Monday, April 20, 2009

Armies of Arcana Battle Report #1

As anticipated, the big day finally came. With my Hexon II terrain flocked and ready to go, we were finally ready, for the first time in nearly two years(!) we busted out the minis and the dice and had ourselves a game.

This was our first outing with Armies of Arcana. As our new fantasy armies aren't painted up yet, we busted out our old Fantasy Warriors armies to test the system. Surprisingly, the armies came out to approximately equal points values in AoA as well, so we were good to go.

Before I get into the battle report proper, my impressions on AoA, both in general and as it applies to Fantasy Warriors.

I have to say that AoA very much lived up to my expectations. Despite being our first game, things flowed very smoothly. We had practically no need of rules lookups, particularly after the first couple turns. One of my biggest issues with FW was the way modifiers could pile up for nearly every roll. It made for either tons of chart lookups or having to keep a bunch of running totals swimming around in our heads. AoA, for the most part, has only a handful of modifiers that come up with any sort of regularity. I also liked the tactical elements of the game, such as the different maneuvers, both out of melee and while engaged.

We'll probably port some of FW into AoA as houserules, particularly the pre-game sequence of reading the omens, making boasts, scouting, etc. Possibly the time clock and Bad Light rules as well.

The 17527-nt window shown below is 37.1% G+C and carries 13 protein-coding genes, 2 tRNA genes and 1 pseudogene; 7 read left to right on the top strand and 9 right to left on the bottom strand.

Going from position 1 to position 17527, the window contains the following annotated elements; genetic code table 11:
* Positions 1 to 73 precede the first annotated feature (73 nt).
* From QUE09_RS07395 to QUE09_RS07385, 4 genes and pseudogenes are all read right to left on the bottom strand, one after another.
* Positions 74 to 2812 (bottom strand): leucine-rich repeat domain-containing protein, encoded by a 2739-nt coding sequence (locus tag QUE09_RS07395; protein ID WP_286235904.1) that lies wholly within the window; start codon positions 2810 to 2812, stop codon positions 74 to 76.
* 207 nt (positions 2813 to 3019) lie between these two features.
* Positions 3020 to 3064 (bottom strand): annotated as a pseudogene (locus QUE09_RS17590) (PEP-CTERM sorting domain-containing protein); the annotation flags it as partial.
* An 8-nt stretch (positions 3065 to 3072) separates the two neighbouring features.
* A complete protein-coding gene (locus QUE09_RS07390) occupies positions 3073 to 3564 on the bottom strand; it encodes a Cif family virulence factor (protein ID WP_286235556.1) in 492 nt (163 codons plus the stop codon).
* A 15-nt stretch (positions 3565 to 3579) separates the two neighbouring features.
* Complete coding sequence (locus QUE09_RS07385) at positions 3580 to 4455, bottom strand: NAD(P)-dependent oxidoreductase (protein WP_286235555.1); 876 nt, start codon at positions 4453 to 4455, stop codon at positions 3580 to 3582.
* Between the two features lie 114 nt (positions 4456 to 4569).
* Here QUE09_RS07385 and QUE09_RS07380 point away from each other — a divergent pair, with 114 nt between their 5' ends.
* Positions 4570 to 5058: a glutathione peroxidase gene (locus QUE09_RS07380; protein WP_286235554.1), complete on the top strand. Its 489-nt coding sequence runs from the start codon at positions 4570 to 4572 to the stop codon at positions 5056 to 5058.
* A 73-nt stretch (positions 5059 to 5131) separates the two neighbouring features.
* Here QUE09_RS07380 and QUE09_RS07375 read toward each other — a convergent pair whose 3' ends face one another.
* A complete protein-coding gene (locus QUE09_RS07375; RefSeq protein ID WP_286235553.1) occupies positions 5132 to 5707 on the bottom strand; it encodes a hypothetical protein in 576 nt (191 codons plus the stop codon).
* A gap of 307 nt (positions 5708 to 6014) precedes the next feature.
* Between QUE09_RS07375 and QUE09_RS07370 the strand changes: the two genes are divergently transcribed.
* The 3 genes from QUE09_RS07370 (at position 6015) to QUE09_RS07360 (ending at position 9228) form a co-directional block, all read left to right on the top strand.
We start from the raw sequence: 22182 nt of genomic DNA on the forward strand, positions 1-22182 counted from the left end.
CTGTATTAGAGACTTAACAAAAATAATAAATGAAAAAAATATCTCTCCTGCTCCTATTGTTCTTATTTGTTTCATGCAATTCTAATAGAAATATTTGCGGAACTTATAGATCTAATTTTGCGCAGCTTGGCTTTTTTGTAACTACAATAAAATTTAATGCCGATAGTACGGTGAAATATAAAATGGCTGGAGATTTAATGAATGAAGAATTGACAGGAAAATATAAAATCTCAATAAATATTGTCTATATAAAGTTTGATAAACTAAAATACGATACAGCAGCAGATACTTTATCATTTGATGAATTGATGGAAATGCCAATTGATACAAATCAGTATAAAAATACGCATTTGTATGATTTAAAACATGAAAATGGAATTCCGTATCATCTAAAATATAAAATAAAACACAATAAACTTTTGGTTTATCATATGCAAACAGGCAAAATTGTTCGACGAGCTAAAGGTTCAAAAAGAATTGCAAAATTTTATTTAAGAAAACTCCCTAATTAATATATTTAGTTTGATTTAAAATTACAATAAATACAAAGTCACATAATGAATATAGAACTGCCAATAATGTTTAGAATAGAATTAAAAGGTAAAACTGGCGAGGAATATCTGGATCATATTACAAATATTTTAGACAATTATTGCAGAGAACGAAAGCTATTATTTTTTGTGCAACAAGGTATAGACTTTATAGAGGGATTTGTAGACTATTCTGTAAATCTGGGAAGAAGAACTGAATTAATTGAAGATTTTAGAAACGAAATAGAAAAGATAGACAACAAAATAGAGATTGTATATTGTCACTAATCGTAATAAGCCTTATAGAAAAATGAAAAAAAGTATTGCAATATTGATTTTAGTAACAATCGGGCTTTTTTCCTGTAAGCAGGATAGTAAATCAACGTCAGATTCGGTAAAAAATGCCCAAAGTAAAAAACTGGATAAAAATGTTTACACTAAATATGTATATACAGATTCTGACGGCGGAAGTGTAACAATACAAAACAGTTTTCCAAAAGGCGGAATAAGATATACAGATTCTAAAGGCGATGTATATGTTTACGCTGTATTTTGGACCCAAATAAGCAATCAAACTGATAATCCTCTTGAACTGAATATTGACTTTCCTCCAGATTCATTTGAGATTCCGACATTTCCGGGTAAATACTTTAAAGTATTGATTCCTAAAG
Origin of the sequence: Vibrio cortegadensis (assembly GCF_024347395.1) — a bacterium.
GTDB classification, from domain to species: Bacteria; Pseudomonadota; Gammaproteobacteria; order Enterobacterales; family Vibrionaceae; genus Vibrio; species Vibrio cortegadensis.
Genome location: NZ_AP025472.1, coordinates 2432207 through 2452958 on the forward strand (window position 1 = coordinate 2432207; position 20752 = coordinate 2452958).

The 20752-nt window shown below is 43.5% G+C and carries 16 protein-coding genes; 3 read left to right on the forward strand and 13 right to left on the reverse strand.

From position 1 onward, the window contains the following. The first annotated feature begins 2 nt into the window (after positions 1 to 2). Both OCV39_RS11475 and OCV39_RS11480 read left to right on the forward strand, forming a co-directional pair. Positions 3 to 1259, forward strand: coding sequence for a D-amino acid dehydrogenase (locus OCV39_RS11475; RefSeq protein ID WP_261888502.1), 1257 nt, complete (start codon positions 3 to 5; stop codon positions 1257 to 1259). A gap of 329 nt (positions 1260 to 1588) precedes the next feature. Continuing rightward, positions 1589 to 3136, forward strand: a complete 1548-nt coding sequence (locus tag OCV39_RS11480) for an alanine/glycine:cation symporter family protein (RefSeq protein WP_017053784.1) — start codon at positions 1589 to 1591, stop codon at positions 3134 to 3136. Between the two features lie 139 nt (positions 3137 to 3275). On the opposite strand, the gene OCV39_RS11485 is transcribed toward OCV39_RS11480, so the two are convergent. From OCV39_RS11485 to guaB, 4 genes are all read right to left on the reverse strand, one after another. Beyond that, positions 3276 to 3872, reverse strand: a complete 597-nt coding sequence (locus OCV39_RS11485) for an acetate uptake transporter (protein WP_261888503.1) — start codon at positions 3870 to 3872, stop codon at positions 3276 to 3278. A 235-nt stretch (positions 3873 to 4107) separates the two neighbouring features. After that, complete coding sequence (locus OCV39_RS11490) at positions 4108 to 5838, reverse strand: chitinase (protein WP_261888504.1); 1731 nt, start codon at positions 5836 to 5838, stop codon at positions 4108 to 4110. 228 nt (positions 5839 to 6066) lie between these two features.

On to the battle (click the thumbnails for larger pics)...

Here's the Hexon tiles set up in all their glory. I have yet to get together a proper 4x6 table set-up, so this was a roughly 3x5 arrangement. The versatility and aesthetic appeal of the Hexon tiles are exactly what I've been looking for. I couldn't be happier. Turns out I've got way more terrain tiles than I'll ever need, which will be great--a literally endless variety of possible arrangements!

A ground's-eye view of the table. You can see the undulating terrain and hills that the tiles allow you to create.

Here's a view of the armies after set-up. As per the rules, we each set the game-winning objective for the other person. I set Des the objective of defeating my general, she set my objective as defeating her unit of Human Knights (lower right of the photo).

Another view of the deployment.

View from the dwarf lines.

The battle's under way. The dwarves are holding the line as the orcs advance, screened by archers in skirmish formation. Speaking of archers, that was a key difference between AoA and FW--missile fire is much deadlier! The first half of the battle was dominated by missile duels between my orc longbows and Des's dwarven crossbows.

My plans, such as they were, revolved around a pincer-like attack. Here we can see a unit of scimitar orcs coming up on the right flank as my trolls snake their way forward, sheltering from missile fire as long as possible.

And here's the left flank; my other unit of scimitar orcs and a wolf-mounted hero wheeling around the craggy hill, making for the human knights.

The missile duels over (you can see my archers falling back behind the advancing orcs with spears and the dwarven crossbows doing likewise), melee approaches.

Flash forward a couple turns. I had taken a gamble in casting Chaos Vortex from my wizard's lofty vantage point on the hill. In true orcish fashion, the Vortex drifted across both friendly and unfriendly units, wreaking total havoc in the process. The good news is that it completely wiped out a unit of dwarven spears and seriously compromised another unit of dwarves with two-handed axes--but it also took care of fully half of my own unit of spear-orcs! Here they are fleeing from the Vortex as my wizard and general look on helplessly. My center had collapsed.